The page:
Current architecture uses precious materials and causes pollution. Visionary thinking may create more sustainable designs, writes architect Neil Spiller.
By the middle of this century, our cities are likely to be hotter, experience more dramatic changes in weather, be noisier and have an increasingly tenuous relationship with our natural world.
There’s a problem. Not only are cities responsible for 40% of our total carbon emissions, but they also deal with a limited set of physical conditions, and assume that our weather is going to be constant. Our buildings are designed for dryness and therefore deteriorate in the presence of water. Modern architecture is also designed to just house people, not other life forms, and therefore does not inherently promote biodiversity.
We therefore need to think about architecture very differently. We must search for new models for constructing buildings, as well as searching for improvements to our current industrial processes.
Already, designers and architects are considering more ecological urban design, especially in the way that resources are used. These new fabrics are quintessentially fluid, and can respond to changing urban demands. For example, Paris Habitat, the capitals’ largest owner of social housing is using body heat from the Paris Metro to heat buildings. Bioprocesses are powering buildings such as the BIQ house with a bio reactive facade, which was built as part of this year’s International Building Exhibition (IBA) in Hamburg. And WSP’s plans for seasonal ponds to deal with water storage in Jaypee City in India begin to deal with the changes that happen as the seasons change. Cities are being imagined that challenge the permanence of building materials and their inertness, and we are likely to see a change in our experience of cities thanks to augmented realities – a new way of seeing via our smart phones and Google Glasses.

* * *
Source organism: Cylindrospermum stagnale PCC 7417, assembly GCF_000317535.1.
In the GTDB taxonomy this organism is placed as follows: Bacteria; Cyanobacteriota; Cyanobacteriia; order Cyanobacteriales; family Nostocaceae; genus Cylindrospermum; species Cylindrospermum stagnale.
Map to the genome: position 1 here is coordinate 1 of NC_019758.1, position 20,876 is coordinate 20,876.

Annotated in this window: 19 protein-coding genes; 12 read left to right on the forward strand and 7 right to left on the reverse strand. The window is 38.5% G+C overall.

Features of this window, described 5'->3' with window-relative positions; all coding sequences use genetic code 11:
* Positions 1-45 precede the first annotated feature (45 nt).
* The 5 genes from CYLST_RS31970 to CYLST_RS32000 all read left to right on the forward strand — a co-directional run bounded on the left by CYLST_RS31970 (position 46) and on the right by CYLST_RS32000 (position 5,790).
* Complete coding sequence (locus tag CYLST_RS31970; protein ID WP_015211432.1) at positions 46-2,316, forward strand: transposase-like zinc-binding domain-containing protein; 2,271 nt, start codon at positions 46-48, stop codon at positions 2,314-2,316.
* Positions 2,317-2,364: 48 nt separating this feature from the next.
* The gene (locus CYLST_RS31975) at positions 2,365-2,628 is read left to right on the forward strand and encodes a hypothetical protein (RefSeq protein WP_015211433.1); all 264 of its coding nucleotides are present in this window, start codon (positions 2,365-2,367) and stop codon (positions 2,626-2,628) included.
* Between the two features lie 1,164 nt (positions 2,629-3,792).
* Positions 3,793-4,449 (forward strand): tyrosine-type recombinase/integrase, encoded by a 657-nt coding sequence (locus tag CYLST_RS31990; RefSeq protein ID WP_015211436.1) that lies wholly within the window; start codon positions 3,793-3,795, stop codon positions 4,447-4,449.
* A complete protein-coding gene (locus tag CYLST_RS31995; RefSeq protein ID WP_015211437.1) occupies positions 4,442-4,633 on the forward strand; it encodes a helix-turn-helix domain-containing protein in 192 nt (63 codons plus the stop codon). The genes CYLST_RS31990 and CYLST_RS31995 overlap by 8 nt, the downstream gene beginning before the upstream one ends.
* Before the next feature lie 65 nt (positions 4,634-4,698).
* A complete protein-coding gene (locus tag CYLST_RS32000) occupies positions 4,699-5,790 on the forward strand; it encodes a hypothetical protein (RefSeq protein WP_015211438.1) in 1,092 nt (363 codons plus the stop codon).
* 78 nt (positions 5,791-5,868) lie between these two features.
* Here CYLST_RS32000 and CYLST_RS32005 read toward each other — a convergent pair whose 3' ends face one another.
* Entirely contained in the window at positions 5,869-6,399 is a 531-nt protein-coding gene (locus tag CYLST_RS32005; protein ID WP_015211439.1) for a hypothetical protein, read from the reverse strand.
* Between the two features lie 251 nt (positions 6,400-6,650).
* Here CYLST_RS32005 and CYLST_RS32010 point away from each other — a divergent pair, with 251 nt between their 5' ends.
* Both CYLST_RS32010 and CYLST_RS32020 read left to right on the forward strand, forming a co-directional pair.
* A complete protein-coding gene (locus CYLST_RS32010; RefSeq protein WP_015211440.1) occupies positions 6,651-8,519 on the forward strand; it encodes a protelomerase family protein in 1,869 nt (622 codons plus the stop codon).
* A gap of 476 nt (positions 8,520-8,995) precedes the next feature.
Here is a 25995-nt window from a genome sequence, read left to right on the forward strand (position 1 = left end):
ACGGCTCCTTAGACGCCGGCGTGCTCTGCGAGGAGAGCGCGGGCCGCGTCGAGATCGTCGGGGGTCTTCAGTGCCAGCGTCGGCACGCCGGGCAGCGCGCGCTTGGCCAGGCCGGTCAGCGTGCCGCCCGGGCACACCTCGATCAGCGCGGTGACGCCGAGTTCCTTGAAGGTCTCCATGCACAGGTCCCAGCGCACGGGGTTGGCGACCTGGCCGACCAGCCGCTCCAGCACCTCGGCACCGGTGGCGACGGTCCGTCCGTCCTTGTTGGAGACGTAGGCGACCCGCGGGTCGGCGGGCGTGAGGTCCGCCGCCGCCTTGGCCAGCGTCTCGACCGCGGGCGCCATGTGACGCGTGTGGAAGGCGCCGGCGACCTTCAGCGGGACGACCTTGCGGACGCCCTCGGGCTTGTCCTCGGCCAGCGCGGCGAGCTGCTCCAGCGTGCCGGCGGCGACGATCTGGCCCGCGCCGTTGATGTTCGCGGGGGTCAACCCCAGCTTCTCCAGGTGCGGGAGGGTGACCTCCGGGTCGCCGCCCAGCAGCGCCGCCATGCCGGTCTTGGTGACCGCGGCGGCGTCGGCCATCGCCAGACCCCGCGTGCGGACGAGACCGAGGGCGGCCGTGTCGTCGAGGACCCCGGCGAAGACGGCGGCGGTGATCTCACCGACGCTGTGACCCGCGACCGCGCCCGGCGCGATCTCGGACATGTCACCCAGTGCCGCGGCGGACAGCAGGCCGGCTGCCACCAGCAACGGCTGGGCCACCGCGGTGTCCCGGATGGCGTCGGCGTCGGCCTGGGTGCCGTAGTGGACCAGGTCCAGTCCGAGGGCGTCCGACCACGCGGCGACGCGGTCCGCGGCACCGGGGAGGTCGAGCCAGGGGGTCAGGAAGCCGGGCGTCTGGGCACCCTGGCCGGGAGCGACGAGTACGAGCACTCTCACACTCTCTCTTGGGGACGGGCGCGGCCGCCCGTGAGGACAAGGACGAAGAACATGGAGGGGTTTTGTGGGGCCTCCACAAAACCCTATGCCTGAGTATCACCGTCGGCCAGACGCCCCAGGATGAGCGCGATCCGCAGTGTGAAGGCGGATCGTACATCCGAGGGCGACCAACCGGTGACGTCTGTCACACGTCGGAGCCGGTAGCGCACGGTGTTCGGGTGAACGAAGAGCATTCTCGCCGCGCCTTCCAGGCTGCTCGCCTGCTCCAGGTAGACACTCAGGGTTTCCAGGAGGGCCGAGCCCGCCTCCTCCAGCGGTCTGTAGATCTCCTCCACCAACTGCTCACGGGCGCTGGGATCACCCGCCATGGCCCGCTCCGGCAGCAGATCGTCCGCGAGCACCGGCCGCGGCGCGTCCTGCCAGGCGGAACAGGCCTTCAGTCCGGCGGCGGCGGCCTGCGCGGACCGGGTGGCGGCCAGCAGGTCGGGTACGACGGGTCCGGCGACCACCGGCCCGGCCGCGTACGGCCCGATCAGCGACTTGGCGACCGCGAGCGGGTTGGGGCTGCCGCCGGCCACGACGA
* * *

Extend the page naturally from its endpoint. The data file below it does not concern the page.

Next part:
Via Herve Ansanay, Lockall